Days numbered?

The most worthy idea in terms of format has come from Sachin Tendulkar.-PTI

A sudden identity crisis has hit the 50-overs game. S. Ram Mahesh looks into its chances of survival.

The 50-over format has been the subject of much discussion in the cricket world, its position now roughly that of a middle child sandwiched between an esteemed elder sibling and a loud-mouthed younger one. No surprise then that it isn’t entirely sure of its identity. Nor, it appears, is anyone else.

One-day cricket for instance was found guilty by the high priests of all the treason Twenty20 is censured for: too low-brow; far too many hits and giggles to be proper; disruptive and certain to kill the game. But cricketers, when asked about the future of the 50-over format these days, speak of the space and time it offers – they might as easily be referring to Test cricket.

It’s this lack of perceived identity that’s hurting the one-day game. That and the fact that it’s rarely invested with meaning, for one-dayers go by in a blur, seldom leaving an imprint. Twenty20 because it is unabashed entertainment (a dubious definition, but more on that later) is allowed its meaninglessness. The 50-over format, largely because it was scheduled indiscriminately in conditions weighted in the batsman’s favour, has lost that leeway. Shane Warne is convinced one-day cricket has passed its sell-by date. His solution is to eliminate it – cricket tours, he wrote in the Times, should contain only Tests and Twenty20 Internationals.

It would certainly shorten tours and reduce the cricket being played, which is always a good thing, for nothing dulls the senses like excess. Stephen Fleming was less severe, suggesting a spot of nip and tuck: remove the middle overs, which is when the one-day game drags, he said. “I have said for a long while that one-day cricket is under threat from T20 cricket,” said the former New Zealand captain. “I can see that from the sponsorship point of view and viewers’ point of view and TV rights. So a time will come soon when a decision has to be made. I have played county cricket for a few years, and I liked the 40-over format (Pro40). Fifty overs still has a place, but 40 overs is another option when the game goes forward besides T20 cricket. The 40-over game just takes the boring part out of the middle stages, ensuring a quick top-half and exciting finishes. So it’s a fair compromise.”

Those still playing the game don’t want to see it go. The three captains at the tri-series in Sri Lanka – M.S. Dhoni, Kumar Sangakkara, and Daniel Vettori – said there was a place for it. Dhoni, although circumspect, said he loved one-day cricket in its current form. “Whether I say I like it or otherwise, it is bound to become masala news,” said the Indian captain. “Whatever I have in my mind, I will let the ICC know. But one thing is sure I personally love one-day cricket. I think it’s a real art to bat in one-day matches. And of course there is pressure from everywhere with Test, one-day and T20 cricket jostling with each other for place in world cricket. What would be the future of cricket or more so the future of one-day cricket (is a relevant question). But I would rather let the right people know about my view.”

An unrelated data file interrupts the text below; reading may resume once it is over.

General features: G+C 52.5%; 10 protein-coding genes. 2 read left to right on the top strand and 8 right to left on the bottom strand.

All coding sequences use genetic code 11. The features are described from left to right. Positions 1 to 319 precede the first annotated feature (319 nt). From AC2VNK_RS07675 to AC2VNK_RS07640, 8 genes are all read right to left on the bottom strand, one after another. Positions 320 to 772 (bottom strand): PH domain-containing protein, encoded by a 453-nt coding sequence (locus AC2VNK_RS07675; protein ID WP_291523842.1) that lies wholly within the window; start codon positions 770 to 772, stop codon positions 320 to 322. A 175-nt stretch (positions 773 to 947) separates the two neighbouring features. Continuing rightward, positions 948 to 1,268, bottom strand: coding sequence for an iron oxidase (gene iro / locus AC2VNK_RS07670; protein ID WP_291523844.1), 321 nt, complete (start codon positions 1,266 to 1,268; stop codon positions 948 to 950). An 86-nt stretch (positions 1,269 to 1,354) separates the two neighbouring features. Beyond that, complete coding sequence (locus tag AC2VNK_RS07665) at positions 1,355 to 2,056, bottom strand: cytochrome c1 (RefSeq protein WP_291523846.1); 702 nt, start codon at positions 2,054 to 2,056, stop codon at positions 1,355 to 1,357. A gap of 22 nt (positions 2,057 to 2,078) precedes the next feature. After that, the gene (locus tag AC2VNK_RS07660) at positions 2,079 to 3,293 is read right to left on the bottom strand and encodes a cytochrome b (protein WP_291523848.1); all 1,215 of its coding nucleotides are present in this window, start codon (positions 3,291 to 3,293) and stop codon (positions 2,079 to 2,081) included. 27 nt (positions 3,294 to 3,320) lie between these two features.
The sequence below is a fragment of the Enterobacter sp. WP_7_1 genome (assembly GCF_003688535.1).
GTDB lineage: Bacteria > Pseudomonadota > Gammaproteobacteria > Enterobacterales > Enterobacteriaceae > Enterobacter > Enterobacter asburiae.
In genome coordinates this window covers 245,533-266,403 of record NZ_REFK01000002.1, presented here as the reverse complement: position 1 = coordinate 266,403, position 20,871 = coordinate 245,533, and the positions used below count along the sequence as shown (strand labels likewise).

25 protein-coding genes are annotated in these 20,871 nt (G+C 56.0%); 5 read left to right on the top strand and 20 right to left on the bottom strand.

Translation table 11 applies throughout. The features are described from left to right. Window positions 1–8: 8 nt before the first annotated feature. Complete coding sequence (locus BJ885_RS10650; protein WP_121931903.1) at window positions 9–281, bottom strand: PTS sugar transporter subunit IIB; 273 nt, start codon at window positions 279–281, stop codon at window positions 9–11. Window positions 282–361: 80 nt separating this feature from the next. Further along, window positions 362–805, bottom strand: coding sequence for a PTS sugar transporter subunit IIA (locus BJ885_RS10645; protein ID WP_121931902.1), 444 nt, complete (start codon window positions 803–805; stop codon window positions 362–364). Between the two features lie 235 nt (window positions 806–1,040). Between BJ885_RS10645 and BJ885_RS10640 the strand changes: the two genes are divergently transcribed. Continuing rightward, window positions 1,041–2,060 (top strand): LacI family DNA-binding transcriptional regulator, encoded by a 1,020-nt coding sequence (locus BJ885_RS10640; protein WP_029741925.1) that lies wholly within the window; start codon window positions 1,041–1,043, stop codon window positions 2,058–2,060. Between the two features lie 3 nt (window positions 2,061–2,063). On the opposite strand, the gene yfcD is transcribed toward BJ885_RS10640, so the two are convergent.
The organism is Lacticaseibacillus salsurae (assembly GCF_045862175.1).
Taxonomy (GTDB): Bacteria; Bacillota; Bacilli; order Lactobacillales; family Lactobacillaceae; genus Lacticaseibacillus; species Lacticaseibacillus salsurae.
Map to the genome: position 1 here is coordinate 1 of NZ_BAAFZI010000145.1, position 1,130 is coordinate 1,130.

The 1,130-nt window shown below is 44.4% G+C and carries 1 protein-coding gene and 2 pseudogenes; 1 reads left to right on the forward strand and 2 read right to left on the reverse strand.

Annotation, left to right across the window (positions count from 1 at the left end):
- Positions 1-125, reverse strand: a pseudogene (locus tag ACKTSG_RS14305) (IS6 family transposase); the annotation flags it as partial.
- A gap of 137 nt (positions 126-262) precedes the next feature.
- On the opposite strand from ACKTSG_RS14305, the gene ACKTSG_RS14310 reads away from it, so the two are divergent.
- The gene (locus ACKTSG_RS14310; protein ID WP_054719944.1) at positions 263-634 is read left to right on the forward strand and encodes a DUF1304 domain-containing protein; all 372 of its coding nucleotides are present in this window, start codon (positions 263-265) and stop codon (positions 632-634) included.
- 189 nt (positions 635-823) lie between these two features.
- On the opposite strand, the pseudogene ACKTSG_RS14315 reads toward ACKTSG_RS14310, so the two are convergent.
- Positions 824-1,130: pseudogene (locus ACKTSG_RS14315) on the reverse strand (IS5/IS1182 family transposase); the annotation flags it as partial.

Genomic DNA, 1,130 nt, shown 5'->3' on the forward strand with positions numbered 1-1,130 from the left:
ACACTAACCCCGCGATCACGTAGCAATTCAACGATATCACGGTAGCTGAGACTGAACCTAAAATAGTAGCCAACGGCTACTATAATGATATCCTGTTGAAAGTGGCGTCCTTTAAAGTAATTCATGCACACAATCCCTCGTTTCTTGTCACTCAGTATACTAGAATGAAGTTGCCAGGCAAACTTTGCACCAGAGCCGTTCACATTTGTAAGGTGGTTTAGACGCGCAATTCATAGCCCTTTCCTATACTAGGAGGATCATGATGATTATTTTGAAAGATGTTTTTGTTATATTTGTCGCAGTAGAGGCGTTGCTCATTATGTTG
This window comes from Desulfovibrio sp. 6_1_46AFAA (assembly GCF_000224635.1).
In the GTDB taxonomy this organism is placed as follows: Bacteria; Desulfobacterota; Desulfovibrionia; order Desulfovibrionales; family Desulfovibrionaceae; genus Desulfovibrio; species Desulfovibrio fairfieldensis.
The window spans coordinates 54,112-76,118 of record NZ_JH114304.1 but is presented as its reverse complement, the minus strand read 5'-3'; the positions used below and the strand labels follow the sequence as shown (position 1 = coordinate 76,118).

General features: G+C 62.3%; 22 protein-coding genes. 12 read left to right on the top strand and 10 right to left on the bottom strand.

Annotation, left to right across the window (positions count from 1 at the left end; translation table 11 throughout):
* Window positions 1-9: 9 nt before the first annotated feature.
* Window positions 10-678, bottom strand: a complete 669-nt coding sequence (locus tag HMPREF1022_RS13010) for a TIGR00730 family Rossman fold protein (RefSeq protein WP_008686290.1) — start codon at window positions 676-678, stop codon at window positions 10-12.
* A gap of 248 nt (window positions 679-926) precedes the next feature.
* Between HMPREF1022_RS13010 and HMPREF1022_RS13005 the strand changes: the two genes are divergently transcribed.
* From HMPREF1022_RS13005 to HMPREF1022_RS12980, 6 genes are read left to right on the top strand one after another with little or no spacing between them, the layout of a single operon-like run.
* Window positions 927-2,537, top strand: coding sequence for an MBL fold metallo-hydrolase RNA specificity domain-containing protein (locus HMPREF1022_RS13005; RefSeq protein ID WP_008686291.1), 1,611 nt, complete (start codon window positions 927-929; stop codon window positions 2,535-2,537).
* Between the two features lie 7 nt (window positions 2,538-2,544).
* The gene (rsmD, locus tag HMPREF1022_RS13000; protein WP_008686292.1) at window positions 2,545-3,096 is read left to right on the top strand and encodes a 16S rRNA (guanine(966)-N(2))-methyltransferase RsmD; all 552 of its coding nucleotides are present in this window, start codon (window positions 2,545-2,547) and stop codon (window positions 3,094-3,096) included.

Sangakkara and Vettori called for balance in scheduling. Both emphasised the primacy of Test cricket, adding ODIs and Twenty20 Internationals may then be played in whatever ratio the administrators saw fit. Neither called for a change in the format although Sangakkara’s comment that players had little to do with such decisions, they could make recommendations at best, but then it was up to the administrators, suggested he wasn’t sold entirely on how the game is being run. The most worthy idea in terms of format has come from Sachin Tendulkar.

“I am for 50-over cricket. I think we should have 25 overs a side to start with. I thought of this during the 2002 Champions Trophy in Sri Lanka,” Tendulkar told Times Now, a news channel. “In the finals, we ended up playing 110 overs against Sri Lanka. First they played 50 overs and we played 10 overs before the rain interruption. The next day, Sri Lanka again played 50 overs and in the end we were declared joint winners. I thought, 110 overs and still no result.

That is when I thought, we should have 25 overs first for one side and then the other, and then once again 25 overs for one side and then the other. Today, we can tell the result of close to 75 per cent of matches after the toss. We know how the conditions will affect the two teams. But it (his idea) is not too dependent on the toss because, for example, in a day-night match both the teams will have to bat under lights.

The conditions change very dramatically but this would ensure that it’s same for everyone.”

The trouble with the one-day format has stemmed from how fans have consumed cricket and how the administrators have designed the game in an effort to keep up. Entertainment has been defined by the number of boundaries hit.

Cricket was conceived as a battle between bat and ball, not as an exhibition of hitting. Limited-over cricket stood out in the beginning because it offered a contrast – and a definite result. But when it became anonymous – one match not differing greatly from the next – it started losing its novelty. Twenty20 runs the same risk. The game’s administrators, who have proven excellent at making money, are confronted with important cricket decisions, a subject on which they’ve shown less stellar judgment.